Archive for October 28, 2019

Monday, October 28, 2019 [Tweets] [Favorites]

Enabling Defragmentation on APFS Hard Drives

Howard Oakley:

You can try this yourself, although the documentation of defragmentation is minimal. The diskutil apfs command allows you to enable and disable defragmentation at Container or Volume level, with a command such as diskutil apfs defragment volumeDevice enable enabling it on the specified volume. But I wouldn’t expect it to have any significant impact on the poor performance that you’re experiencing on APFS-formatted hard drives. I hate to say it, but if you possibly can, it would make good sense to keep those in HFS+ format until you replace them with SSDs.

Previously:

How to Mirror Selected Screens

Adam Engst:

The problem was that Sal could only see the MacBook Pro and the iPad on the podium. For anything that happened on the projector, he had to peer into the distance to work from the projected screen. That proved difficult, but he soldiered through the presentation.

Afterward, Ed Marczak, a speaker and advisor to MacTech Conference who wasn’t in the room during the setup time, shared a little-known tip that would have made things easier on Sal. It turns out that if you have three (or more) screens connected to a Mac, you can mirror two of the three by Option-clicking one and dragging it on top of another. This does exactly what you’d expect. The Mac acts as though it has only two screens instead of three, and the same image appears on the two that are mirrored, with the third being separate.

Retroactive to Run Aperture, iPhoto, and iTunes

Tyshawn Cormier:

After updating to macOS Catalina, Aperture and iPhoto no longer runs, and iTunes is replaced by Music, TV, and Podcasts. If you still need to run Aperture, iPhoto or iTunes on macOS Catalina, the Retroactive app makes it easy.

[…]

Retroactive will install or modify the app you chose. Modifying Aperture and iPhoto to run on macOS Catalina should only take about 2 minutes.

[…]

All Aperture features should be available except for playing videos and exporting slideshows.

Those require 32-bit components. Running Aperture this way is probably a little risky since it was never designed to work on Catalina. On the other hand, it may be a good option since there are issues getting Aperture to work in a virtual machine.

Here’s more about how Retroactive works:

It’s no news that the brave and the reckless have been able to monkey-patch and shoehorn macOS into running system apps under completely unsupported configurations. A rundown of the brave heroes.

[…]

To proceed, we need to get NyxAudioAnalysis.framework from macOS Mojave. Because I upgraded from macOS Mojave to macOS Catalina, I don’t have that framework file anymore.

[…]

The stack trace is fascinating. It looks like some sort of access violation when initializing a font. We are going to fix this by swizzling Aperture.

Previously:

The Team Behind the 6502

Team 6502 (via Hacker News):

When it was introduced in 1975 by MOS Technology of Valley Forge, Pennsylvania, the 8-bit microprocessor sold for a fraction of the cost of other microprocessors, causing rapid decreases across the entire computing industry. Featured in such seminal products as the Apple I and II, the Commodore PET, and the BBC Micro, as well as Atari and Nintendo game consoles, the 6502 microprocessor has been the brains inside toys, office machines, and medical devices too numerous to mention. As one of the most widely used microprocessor architectures of all time, the CMOS related form of the 65XX developed by the Western Design Center is still in production today, with an estimated six billion units so far produced.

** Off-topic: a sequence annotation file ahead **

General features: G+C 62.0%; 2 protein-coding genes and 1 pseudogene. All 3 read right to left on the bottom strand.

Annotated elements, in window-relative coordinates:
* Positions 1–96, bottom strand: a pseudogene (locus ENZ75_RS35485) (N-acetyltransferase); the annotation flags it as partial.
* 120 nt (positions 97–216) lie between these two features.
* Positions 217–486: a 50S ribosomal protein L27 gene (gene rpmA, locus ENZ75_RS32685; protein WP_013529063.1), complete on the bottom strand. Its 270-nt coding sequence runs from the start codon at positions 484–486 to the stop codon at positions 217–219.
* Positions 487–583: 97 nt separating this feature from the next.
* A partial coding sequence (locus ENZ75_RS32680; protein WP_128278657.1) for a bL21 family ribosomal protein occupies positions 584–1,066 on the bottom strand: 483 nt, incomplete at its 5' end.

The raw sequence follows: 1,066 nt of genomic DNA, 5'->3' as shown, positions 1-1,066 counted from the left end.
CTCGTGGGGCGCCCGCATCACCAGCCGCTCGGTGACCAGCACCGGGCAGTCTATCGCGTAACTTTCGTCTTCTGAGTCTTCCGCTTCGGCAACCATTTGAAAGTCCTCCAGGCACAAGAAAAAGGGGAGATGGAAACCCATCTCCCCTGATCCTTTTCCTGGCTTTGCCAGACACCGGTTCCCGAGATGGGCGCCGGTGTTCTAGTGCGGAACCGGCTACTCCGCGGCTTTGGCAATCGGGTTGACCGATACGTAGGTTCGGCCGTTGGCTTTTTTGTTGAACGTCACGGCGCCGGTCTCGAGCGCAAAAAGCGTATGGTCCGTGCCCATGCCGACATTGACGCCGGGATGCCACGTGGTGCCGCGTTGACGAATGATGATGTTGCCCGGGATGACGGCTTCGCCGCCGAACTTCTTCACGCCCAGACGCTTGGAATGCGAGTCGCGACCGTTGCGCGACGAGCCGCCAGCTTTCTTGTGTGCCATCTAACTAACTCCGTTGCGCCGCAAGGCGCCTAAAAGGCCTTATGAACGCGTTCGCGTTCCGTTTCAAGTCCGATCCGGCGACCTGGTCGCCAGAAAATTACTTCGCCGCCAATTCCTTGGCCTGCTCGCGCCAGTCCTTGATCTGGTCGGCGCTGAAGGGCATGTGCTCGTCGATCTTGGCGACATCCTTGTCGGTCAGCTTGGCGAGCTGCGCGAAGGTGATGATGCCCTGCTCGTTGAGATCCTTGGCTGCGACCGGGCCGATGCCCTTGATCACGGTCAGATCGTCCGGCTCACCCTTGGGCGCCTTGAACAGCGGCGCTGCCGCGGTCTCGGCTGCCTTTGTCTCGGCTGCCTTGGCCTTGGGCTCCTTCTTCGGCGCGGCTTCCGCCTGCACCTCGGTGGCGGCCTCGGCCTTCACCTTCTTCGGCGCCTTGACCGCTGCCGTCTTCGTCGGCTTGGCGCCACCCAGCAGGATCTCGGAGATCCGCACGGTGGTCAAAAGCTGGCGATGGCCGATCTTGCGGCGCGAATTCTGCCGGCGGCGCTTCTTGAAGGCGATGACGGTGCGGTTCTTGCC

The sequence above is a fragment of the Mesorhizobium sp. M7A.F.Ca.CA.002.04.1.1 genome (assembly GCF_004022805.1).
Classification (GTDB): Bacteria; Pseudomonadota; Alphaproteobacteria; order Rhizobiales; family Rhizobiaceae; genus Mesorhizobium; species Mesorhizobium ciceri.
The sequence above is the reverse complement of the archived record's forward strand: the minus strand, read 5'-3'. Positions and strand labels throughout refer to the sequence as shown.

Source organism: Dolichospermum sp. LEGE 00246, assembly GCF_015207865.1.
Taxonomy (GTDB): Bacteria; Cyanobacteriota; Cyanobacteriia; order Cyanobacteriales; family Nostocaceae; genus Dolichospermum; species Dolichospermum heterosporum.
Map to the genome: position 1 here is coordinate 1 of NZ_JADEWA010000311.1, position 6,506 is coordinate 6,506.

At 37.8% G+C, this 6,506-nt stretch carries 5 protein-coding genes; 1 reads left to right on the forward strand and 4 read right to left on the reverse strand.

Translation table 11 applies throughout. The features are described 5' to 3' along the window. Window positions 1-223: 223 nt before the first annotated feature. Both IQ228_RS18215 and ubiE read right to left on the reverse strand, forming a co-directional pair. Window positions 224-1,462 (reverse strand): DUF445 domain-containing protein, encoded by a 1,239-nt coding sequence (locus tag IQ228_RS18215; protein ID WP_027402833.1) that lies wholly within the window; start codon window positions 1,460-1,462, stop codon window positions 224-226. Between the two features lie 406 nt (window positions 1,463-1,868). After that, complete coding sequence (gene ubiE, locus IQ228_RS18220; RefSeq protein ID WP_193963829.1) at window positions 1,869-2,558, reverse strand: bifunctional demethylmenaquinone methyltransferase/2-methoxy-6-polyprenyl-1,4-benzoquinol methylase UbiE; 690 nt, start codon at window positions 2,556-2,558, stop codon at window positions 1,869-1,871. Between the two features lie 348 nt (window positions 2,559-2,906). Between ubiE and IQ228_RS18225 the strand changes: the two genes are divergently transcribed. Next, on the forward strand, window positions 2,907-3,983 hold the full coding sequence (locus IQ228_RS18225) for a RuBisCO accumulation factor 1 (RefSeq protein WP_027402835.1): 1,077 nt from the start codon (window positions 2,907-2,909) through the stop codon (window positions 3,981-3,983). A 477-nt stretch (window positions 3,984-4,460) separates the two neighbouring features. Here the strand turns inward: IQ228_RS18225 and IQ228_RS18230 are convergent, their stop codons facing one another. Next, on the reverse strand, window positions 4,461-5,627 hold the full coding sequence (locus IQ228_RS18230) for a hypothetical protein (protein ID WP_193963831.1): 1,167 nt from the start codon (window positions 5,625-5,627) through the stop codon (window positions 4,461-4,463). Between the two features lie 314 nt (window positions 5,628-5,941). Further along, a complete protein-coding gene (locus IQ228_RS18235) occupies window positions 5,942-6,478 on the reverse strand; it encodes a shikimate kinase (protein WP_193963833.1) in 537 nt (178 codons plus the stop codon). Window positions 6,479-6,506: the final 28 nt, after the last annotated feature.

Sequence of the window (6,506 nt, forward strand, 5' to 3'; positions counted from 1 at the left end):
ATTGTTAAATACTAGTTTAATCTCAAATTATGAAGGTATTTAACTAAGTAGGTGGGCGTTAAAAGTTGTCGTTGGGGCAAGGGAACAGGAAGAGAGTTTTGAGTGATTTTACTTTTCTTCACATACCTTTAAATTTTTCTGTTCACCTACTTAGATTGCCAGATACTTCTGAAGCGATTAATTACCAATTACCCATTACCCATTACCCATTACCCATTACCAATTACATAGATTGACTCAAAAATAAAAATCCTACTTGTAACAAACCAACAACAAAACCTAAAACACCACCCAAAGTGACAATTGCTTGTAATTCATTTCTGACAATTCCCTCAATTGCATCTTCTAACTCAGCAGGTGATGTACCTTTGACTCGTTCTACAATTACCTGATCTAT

While the story of Chuck Peddle, the visionary who conceived of the 6502, and that of design team member and founder of the Western Design Center, Bill Mensch, are widely recognized and recorded, the stories of the other MOS Technology engineers and employees who also worked on the 6502 and their contributions are not. This website seeks to change that.

Harry Bawcom:

In the 1970s much of what today is done by computer had to be done by hand. In the case of the 6502, once the design of the chip was completed by the team that worked on the chip’s architecture, that schematic was given to the design layout team. It was our job to create a topological layout from that schematic, a layout of all the transistors which made up the 11 or so glass reticles, also called "masks" that were then used to create the chip.

[…]

Design rule checking (the physical spacing between metal stripes: too close together and they will always short out in manufacture, making the chip non functional) and verifying schematic to layout was all manual. It was done by coloring a plot with colored pencils again and again as coloring a plot guided your eye to notice incorrect spacings or design rule violations.

Sydney Anne Holt:

We were given the logic drawings from Bill Mensch and Ray Hirt and etc, and turned them into the drawing you see in the picture from the Electrical Engineering Times article from 1975.

To do this, we drew them in pieces on big sheets of mylar that fit together like a puzzle. In order to do a careful logic to layout check we taped all the pieces together on the floor and crawled around on it to trace out the lines. The drawings were then digitized into layers so masks could be made from them.

I remember that once, one of the guys took off his shoes and was on the mylar checking when it was discovered his socks were damp and his toes were erasing the drawing as he moved along. Fortunately, it was caught very soon so the rework was minimal.